Keys to neuroscience and creativity
When I was in the second grade, Mike, a chubby and kind friend, was in my class, and we were asked to draw a picture of a tree. With pencil in hand, I quickly drew two sticks for the trunk and a squiggly circle for the treetop. That was my level of creativity: make the most basic image of a thing that is still holds enough power to remind viewers vaguely of a tree.
Mike took forever, and I watched him over his shoulder. He wasn't drawing a blob tree, but a tall pine tree with exquisitely detailed branches. "You're a freaking artist" I told him. He responded that he just liked to draw.
This was an essential difference because I did not enjoy drawing, I liked to write. Perhaps, with practice, I could have drawn a pine tree equal to Mike's realistic picture, but I didn't care to. And, I believed that the drawing must be easier for Mike because he had a natural gift.
My point in this piece is that we all have the cognitive ability to create and innovate, and by learning more about the brain, we become more skilled. We practice and nurture our skills.
For those interested in improving their creative capacities, it's helpful to know what is going on in the brain that makes creativity and interpretation possible. There are all kinds of definitions of creativity, but the one that concerns me the most as having the potential to empower us is the neurological explanation which scientist have learned much about in the last decade. The drawing below points to areas we will be discussing.
The recent article "What Neuroscience Teaches Us About Creativity" by Tanner Christensen provides useful information for understanding creativity in the brain. He interviewed Joel Chan, a PhD student in Cognitive Psychology at the University of Pittsburgh. Chan started with this on creativity in the brain:
The science of creativity is arguably still in its infancy, despite there being volumes of research on it since the 1950’s, in part due to the strong presence of folk psychology, and the difficulty in wrangling it scientifically.
One of the problems with research in creativity is that we already hold preconceived notions, so accepting new science is challenging. I exhibited this in my interaction with Mike in the second grade: I believed that art was a natural gift, easy for Mike, tough for me. The truth is that we are all naturally gifted as human beings to be creative, even though the kinds of creativity are different.
Another problem is that, even though it has been studied for a while, a lot remains to be done to understand precisely what goes on in the brain.
A cognitive definition of creativity and the process
Still we do know quite a bit, and Chan knows enough to have put down some initial thoughts on a definition:
I think creativity, from a neurological standpoint, is a collection of cognitive abilities and tendencies, that, when applied to a problem or pursuit, result in the creation of something that is appropriate to the problem/pursuit, and also new/original in some sense.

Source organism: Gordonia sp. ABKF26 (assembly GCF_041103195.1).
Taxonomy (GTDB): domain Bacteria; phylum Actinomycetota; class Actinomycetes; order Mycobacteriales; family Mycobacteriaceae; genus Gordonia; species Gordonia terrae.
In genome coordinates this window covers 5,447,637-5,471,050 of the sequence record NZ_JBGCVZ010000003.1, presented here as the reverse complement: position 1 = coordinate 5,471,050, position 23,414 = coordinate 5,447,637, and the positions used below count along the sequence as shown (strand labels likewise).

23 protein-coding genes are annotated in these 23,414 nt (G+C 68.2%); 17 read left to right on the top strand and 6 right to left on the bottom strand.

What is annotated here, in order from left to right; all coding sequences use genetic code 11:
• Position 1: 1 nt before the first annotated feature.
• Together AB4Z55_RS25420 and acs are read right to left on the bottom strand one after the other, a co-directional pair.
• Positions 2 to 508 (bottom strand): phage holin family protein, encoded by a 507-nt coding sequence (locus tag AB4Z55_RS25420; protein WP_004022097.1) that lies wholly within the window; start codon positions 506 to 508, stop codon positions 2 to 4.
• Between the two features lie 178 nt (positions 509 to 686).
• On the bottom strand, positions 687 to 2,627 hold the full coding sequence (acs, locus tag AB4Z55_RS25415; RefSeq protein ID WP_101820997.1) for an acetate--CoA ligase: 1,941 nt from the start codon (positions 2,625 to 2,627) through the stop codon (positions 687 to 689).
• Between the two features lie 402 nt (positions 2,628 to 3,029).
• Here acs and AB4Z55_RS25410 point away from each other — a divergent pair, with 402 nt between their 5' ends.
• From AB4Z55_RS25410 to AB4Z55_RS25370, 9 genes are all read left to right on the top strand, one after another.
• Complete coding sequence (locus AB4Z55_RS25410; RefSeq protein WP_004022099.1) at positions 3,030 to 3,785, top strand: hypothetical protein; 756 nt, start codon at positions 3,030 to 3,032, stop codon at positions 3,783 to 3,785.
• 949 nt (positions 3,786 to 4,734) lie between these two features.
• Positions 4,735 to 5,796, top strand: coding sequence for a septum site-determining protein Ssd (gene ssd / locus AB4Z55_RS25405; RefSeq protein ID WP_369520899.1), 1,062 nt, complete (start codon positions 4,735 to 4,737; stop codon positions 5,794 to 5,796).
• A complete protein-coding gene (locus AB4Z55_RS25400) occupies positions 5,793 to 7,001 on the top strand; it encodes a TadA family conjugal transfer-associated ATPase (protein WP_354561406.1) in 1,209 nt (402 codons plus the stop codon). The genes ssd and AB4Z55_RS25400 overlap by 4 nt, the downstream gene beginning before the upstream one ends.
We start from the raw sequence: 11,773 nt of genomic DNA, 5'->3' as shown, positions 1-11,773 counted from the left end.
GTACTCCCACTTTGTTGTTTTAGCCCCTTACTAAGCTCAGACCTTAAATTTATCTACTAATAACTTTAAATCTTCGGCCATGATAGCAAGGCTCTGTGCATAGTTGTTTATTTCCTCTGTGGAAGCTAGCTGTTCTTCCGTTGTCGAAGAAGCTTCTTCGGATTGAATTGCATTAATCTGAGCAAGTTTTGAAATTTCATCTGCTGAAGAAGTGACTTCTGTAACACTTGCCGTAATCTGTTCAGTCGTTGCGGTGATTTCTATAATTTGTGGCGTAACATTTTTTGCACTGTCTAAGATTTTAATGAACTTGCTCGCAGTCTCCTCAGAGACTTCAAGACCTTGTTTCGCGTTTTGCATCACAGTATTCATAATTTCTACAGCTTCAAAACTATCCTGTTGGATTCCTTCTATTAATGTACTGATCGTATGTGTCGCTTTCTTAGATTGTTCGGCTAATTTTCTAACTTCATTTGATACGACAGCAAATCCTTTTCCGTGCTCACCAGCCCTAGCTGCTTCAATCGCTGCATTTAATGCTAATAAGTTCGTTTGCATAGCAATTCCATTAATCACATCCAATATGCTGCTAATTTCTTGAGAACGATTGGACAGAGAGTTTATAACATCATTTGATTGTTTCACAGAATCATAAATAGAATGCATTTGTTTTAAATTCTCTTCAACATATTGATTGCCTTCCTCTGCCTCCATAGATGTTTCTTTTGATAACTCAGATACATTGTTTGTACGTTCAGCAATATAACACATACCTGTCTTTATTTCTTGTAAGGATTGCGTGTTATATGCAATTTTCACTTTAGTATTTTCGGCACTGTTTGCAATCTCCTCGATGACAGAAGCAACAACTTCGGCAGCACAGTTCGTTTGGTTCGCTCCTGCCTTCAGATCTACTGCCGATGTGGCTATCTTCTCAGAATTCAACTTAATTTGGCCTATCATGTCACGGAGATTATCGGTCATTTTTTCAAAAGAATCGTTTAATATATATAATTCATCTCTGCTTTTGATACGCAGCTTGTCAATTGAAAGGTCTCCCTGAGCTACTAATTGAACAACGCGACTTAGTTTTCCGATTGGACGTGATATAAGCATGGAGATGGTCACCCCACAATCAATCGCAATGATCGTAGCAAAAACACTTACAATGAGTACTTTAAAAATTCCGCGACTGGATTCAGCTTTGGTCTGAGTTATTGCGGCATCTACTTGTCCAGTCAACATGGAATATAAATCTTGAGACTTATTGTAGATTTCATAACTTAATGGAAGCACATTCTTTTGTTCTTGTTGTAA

This definition is broad enough that it captures other kinds of creativity than just visual art. And really, what Chan describes is the heart of innovation, when we use collective cognitive capacities to apply to a problem in an appropriate and original way. In the originality lies the innovation, but the analysis of the problem must also be appropriate. Totally random innovation or creativity is less than useful.
How the brain captures the meaning of visual ideas
The following Ted Talk by Tom Wujec (less than six minutes) addresses what is going on in the brain during creative processes so that we can learn how to better use creativity.
We know that creativity and design create meaning in the brain, but Tom Wujec moves us closer to understanding why this happens. This is important because the better we understand how the brain generates meaning from creativity, the more effectively we can put it to use:
Techniques to maximize learning
Because our minds are adept at making meaning from creative visual information, we should apply this knowledge by:
You can use this for visual collaboration rather than a simple PowerPoint, where teams work together to create their own visuals, making the meaning more powerful and hands-on. They can use the visuals to clarify ideas and abstract concepts. This also helps to make them interactive, and it is through this interactivity, information becomes memorable.
Essential reads on the brain and creativitySome essential reads on creativity.
The more knowledge you have about how these ideas integrate, the better position you are in to use graphics effectively and learn from them.
Pinar Noorata describes some essential reads on creativity and the mind, with a synopsis of each of the five. The links will take you to Amazon if you are interested. The list includes powerful titles:
All the books provide different means to the same goal of finding your creativity and most agree that:
The air is full of ideas. They are knocking you in the head all the time. You only have to know what you want, then forget it, and go about your business. Suddenly, the idea will come through. It was there all the time.
Innovation is all around us if we use the proper cognitive tools. Understanding how visual and creative information is processed in the brain empowers us to create better graphics and learn more from them. We realize the world of ideas and learning can no longer be separated from the creative.
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Before you leave, give us your impression of this information. Do you use graphics to teach and instruct? Are they effective?